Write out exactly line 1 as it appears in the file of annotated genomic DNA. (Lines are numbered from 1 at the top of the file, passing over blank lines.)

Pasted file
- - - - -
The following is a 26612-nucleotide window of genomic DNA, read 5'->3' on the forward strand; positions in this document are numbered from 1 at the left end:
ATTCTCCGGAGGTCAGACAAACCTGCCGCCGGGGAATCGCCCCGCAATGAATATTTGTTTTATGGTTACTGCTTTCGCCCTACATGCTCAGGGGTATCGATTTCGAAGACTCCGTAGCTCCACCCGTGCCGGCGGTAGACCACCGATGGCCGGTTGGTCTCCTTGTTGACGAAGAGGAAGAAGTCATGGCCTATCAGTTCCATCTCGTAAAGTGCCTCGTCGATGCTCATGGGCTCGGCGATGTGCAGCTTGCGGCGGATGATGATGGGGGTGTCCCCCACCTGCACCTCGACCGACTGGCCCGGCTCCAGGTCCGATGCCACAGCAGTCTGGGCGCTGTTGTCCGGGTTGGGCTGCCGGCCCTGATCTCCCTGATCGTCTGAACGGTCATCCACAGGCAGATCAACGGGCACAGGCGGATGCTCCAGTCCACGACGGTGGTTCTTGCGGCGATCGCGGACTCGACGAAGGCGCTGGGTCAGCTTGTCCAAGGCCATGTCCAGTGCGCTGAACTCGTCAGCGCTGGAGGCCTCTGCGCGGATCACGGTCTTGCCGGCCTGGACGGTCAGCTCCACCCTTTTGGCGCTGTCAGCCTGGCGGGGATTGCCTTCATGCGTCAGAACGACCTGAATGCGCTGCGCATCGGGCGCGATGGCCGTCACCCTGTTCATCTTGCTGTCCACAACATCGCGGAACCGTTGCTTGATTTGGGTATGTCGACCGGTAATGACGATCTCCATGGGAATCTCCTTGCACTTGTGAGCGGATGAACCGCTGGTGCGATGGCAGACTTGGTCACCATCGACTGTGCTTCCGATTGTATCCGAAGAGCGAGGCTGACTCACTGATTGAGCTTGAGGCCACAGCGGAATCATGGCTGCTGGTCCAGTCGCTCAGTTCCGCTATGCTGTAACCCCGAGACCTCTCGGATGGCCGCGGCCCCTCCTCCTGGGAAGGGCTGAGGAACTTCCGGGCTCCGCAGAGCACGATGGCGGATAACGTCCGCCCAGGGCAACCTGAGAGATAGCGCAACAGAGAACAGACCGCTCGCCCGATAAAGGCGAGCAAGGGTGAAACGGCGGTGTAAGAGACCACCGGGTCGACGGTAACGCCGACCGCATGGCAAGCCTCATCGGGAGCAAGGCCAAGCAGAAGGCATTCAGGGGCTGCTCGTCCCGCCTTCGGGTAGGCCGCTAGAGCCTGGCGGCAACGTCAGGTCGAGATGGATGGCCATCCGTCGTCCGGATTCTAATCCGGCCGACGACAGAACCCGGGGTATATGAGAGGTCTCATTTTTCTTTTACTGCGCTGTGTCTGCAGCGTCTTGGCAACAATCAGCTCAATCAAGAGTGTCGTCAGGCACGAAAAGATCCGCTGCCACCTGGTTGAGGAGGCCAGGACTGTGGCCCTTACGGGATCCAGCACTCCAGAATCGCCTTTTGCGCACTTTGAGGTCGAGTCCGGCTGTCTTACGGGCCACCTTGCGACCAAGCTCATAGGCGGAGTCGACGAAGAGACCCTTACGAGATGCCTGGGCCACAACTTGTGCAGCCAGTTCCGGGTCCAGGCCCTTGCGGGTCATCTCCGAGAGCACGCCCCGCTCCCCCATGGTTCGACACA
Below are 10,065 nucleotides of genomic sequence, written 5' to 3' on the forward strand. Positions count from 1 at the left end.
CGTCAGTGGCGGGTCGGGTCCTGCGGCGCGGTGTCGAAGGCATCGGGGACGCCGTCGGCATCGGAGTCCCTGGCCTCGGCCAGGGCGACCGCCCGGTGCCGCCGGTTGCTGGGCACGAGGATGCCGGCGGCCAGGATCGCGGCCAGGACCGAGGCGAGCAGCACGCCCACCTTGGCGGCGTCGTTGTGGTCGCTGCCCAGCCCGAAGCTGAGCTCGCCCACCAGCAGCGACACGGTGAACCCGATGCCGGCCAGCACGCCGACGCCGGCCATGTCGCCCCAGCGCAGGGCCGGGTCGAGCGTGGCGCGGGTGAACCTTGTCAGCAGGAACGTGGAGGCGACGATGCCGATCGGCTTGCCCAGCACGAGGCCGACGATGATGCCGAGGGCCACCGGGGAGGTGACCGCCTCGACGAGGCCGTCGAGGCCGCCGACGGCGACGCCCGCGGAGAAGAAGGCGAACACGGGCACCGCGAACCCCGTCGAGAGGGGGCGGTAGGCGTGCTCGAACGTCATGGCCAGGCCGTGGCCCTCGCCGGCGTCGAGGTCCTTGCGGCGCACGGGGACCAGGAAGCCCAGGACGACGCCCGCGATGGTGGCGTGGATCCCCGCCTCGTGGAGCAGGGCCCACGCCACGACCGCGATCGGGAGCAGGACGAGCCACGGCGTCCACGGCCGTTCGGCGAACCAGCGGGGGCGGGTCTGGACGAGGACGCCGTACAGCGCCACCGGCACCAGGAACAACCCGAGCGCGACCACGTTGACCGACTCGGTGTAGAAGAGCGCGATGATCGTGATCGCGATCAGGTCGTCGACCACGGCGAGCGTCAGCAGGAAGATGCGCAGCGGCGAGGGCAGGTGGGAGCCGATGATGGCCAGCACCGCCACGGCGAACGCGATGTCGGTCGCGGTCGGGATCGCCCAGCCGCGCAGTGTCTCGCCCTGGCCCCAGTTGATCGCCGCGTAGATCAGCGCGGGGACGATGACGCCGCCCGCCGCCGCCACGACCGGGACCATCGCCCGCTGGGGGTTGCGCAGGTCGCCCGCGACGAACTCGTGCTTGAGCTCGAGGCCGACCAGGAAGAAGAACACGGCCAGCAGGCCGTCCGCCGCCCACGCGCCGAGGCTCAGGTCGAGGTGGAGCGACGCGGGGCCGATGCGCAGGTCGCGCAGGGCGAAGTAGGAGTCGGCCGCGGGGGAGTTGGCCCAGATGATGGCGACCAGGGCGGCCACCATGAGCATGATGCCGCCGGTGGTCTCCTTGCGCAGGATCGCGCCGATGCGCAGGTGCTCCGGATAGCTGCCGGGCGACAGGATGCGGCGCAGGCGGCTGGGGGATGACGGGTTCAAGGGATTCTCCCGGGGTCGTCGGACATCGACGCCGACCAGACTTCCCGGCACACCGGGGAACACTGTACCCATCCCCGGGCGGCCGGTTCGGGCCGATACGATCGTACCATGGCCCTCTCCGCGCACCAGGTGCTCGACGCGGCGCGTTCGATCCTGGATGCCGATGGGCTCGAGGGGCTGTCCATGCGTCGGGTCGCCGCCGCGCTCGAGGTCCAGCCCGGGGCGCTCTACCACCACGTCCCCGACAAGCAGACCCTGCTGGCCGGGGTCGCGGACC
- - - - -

The following is a 26612-nucleotide window of genomic DNA, read 5'->3' on the forward strand; positions in this document are numbered from 1 at the left end: